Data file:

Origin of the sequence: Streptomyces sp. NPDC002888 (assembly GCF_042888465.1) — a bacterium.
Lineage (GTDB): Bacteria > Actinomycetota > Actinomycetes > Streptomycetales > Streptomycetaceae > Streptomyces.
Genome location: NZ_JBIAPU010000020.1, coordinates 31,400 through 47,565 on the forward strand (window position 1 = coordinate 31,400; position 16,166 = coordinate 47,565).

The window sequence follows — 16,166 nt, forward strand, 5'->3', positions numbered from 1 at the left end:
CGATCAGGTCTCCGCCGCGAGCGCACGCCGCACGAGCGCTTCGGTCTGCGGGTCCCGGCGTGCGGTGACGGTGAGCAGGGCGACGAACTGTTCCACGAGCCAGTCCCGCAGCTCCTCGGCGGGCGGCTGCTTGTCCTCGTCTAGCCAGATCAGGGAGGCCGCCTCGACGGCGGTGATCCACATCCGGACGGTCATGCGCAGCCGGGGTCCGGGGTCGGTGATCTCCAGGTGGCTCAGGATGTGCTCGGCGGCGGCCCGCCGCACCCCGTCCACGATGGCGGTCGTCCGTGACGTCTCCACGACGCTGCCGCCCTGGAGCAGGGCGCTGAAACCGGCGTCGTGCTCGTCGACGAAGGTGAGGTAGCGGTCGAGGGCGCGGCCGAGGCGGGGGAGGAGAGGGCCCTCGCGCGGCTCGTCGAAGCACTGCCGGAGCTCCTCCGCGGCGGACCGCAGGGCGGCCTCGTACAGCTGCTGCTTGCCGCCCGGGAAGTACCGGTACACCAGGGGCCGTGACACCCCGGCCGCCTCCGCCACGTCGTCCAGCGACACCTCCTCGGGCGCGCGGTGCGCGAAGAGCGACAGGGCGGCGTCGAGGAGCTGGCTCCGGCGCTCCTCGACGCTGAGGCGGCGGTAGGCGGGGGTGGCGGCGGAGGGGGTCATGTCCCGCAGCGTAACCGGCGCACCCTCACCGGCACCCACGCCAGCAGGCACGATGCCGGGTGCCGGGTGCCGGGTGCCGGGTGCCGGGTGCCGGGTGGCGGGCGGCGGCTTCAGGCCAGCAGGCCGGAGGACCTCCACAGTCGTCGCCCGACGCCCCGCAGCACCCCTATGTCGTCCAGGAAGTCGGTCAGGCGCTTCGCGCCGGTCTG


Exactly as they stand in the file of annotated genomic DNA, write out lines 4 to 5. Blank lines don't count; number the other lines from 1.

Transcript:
The window sequence follows — 16,166 nt, forward strand, 5'->3', positions numbered from 1 at the left end:
CGATCAGGTCTCCGCCGCGAGCGCACGCCGCACGAGCGCTTCGGTCTGCGGGTCCCGGCGTGCGGTGACGGTGAGCAGGGCGACGAACTGTTCCACGAGCCAGTCCCGCAGCTCCTCGGCGGGCGGCTGCTTGTCCTCGTCTAGCCAGATCAGGGAGGCCGCCTCGACGGCGGTGATCCACATCCGGACGGTCATGCGCAGCCGGGGTCCGGGGTCGGTGATCTCCAGGTGGCTCAGGATGTGCTCGGCGGCGGCCCGCCGCACCCCGTCCACGATGGCGGTCGTCCGTGACGTCTCCACGACGCTGCCGCCCTGGAGCAGGGCGCTGAAACCGGCGTCGTGCTCGTCGACGAAGGTGAGGTAGCGGTCGAGGGCGCGGCCGAGGCGGGGGAGGAGAGGGCCCTCGCGCGGCTCGTCGAAGCACTGCCGGAGCTCCTCCGCGGCGGACCGCAGGGCGGCCTCGTACAGCTGCTGCTTGCCGCCCGGGAAGTACCGGTACACCAGGGGCCGTGACACCCCGGCCGCCTCCGCCACGTCGTCCAGCGACACCTCCTCGGGCGCGCGGTGCGCGAAGAGCGACAGGGCGGCGTCGAGGAGCTGGCTCCGGCGCTCCTCGACGCTGAGGCGGCGGTAGGCGGGGGTGGCGGCGGAGGGGGTCATGTCCCGCAGCGTAACCGGCGCACCCTCACCGGCACCCACGCCAGCAGGCACGATGCCGGGTGCCGGGTGCCGGGTGCCGGGTGCCGGGTGCCGGGTGGCGGGCGGCGGCTTCAGGCCAGCAGGCCGGAGGACCTCCACAGTCGTCGCCCGACGCCCCGCAGCACCCCTATGTCGTCCAGGAAGTCGGTCAGGCGCTTCGCGCCGGTCTG